Return to Targets


  • In the private sector, budgets are managers’ short term targets for income, expenditure, profitability and growth in the coming year

  • Most budgets cover expected costly resource needs and contingencies for extra capacity – they rarely mention customer satisfaction, employee motivation or corporate knowledge levels

  • In the public sector, most budgets cover output volumes – e.g. healthcare episodes, fire incidents or crimes reported – but not quality and service levels expected – their focus is on input resources needed, not outcomes wanted by the public such as less fires and far less crime

  • And there’s little pressure for public sector managers to reduce costs – this has bred a widespread culture of ‘use it or lose it’ – any manager who spends less than his budget in one year can expect to have it reduced for the next year – hence, there’s little incentive for them to try and do more for the public with less

  • Professor C N Parkinson expanded on this: “Government bureaucracies usually find ways to spend pretty much whatever money comes in – they don’t build their budgets from the ground up – they discover the level of expenditure they can finance without breaking too much sweat and then work backwards to justify that level as essential to meet needs”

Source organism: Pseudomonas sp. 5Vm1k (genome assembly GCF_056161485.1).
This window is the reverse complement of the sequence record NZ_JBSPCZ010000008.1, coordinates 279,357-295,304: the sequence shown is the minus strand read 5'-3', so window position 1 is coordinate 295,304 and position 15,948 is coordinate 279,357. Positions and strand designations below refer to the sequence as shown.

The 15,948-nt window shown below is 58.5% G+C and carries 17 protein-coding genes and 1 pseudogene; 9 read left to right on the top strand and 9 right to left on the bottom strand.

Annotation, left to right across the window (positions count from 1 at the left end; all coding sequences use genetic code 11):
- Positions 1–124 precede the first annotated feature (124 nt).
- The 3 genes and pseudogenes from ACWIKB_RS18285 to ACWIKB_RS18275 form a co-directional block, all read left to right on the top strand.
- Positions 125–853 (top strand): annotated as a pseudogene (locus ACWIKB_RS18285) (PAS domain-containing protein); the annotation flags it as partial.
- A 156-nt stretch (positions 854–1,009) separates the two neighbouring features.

• Whatever the sector, budgets are usually set using last year’s results ‘plus a little’, making them not too difficult to achieve – they’re rarely ‘stretching’

  • And, if and when managers achieve their budget, many don’t try to do any better or, if they do, they don’t let it show in their results – their budget becomes an upper limit on their efforts – they ‘hide’ any surplus to give them a flying start for the following year

  • Managers know they’ll be congratulated for ‘meeting budget’, thus helping their promotion prospects, so there’s little incentive for them to do better

  • In addition, budgets can also lock in waste

  • If last year’s performance included a 30% waste of resources say, and this year’s budget is calculated simply by adding a percentage, then this will not only perpetuate such waste but add to it!

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